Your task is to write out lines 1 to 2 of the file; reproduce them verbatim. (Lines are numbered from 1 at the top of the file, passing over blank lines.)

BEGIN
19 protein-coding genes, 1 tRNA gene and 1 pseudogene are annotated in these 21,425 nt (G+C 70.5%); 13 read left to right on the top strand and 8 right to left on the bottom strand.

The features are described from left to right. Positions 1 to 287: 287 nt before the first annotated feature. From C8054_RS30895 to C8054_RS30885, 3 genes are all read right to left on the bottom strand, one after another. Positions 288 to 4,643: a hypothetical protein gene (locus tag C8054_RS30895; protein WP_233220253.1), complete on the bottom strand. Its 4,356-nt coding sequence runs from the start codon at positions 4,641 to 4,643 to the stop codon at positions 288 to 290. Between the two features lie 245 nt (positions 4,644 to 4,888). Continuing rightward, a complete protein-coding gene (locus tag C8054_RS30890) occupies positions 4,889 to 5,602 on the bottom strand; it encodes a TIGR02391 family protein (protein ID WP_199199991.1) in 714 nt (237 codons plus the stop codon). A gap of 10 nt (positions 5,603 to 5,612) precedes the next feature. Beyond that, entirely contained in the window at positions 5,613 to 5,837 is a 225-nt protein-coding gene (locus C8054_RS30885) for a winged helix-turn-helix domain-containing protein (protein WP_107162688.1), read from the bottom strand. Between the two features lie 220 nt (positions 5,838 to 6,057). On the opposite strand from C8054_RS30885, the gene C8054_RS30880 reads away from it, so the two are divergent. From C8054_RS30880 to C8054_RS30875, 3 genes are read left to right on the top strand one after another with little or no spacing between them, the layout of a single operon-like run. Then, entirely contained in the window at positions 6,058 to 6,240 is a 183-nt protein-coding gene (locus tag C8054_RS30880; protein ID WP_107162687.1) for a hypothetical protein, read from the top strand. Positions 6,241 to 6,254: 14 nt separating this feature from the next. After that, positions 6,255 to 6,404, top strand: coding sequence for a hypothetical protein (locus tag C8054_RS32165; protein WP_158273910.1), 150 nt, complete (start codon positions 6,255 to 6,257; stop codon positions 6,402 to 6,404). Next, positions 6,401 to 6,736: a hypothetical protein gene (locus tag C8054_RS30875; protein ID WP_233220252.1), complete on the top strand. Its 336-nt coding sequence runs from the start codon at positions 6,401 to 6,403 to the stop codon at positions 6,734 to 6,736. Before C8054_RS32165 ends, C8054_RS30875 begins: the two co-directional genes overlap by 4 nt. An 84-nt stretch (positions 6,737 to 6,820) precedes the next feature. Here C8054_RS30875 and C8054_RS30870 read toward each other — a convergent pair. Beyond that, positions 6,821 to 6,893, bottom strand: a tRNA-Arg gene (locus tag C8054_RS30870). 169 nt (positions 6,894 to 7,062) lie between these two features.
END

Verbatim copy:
19 protein-coding genes, 1 tRNA gene and 1 pseudogene are annotated in these 21,425 nt (G+C 70.5%); 13 read left to right on the top strand and 8 right to left on the bottom strand.

The features are described from left to right. Positions 1 to 287: 287 nt before the first annotated feature. From C8054_RS30895 to C8054_RS30885, 3 genes are all read right to left on the bottom strand, one after another. Positions 288 to 4,643: a hypothetical protein gene (locus tag C8054_RS30895; protein WP_233220253.1), complete on the bottom strand. Its 4,356-nt coding sequence runs from the start codon at positions 4,641 to 4,643 to the stop codon at positions 288 to 290. Between the two features lie 245 nt (positions 4,644 to 4,888). Continuing rightward, a complete protein-coding gene (locus tag C8054_RS30890) occupies positions 4,889 to 5,602 on the bottom strand; it encodes a TIGR02391 family protein (protein ID WP_199199991.1) in 714 nt (237 codons plus the stop codon). A gap of 10 nt (positions 5,603 to 5,612) precedes the next feature. Beyond that, entirely contained in the window at positions 5,613 to 5,837 is a 225-nt protein-coding gene (locus C8054_RS30885) for a winged helix-turn-helix domain-containing protein (protein WP_107162688.1), read from the bottom strand. Between the two features lie 220 nt (positions 5,838 to 6,057). On the opposite strand from C8054_RS30885, the gene C8054_RS30880 reads away from it, so the two are divergent. From C8054_RS30880 to C8054_RS30875, 3 genes are read left to right on the top strand one after another with little or no spacing between them, the layout of a single operon-like run. Then, entirely contained in the window at positions 6,058 to 6,240 is a 183-nt protein-coding gene (locus tag C8054_RS30880; protein ID WP_107162687.1) for a hypothetical protein, read from the top strand. Positions 6,241 to 6,254: 14 nt separating this feature from the next. After that, positions 6,255 to 6,404, top strand: coding sequence for a hypothetical protein (locus tag C8054_RS32165; protein WP_158273910.1), 150 nt, complete (start codon positions 6,255 to 6,257; stop codon positions 6,402 to 6,404). Next, positions 6,401 to 6,736: a hypothetical protein gene (locus tag C8054_RS30875; protein ID WP_233220252.1), complete on the top strand. Its 336-nt coding sequence runs from the start codon at positions 6,401 to 6,403 to the stop codon at positions 6,734 to 6,736. Before C8054_RS32165 ends, C8054_RS30875 begins: the two co-directional genes overlap by 4 nt. An 84-nt stretch (positions 6,737 to 6,820) precedes the next feature. Here C8054_RS30875 and C8054_RS30870 read toward each other — a convergent pair. Beyond that, positions 6,821 to 6,893, bottom strand: a tRNA-Arg gene (locus tag C8054_RS30870). 169 nt (positions 6,894 to 7,062) lie between these two features.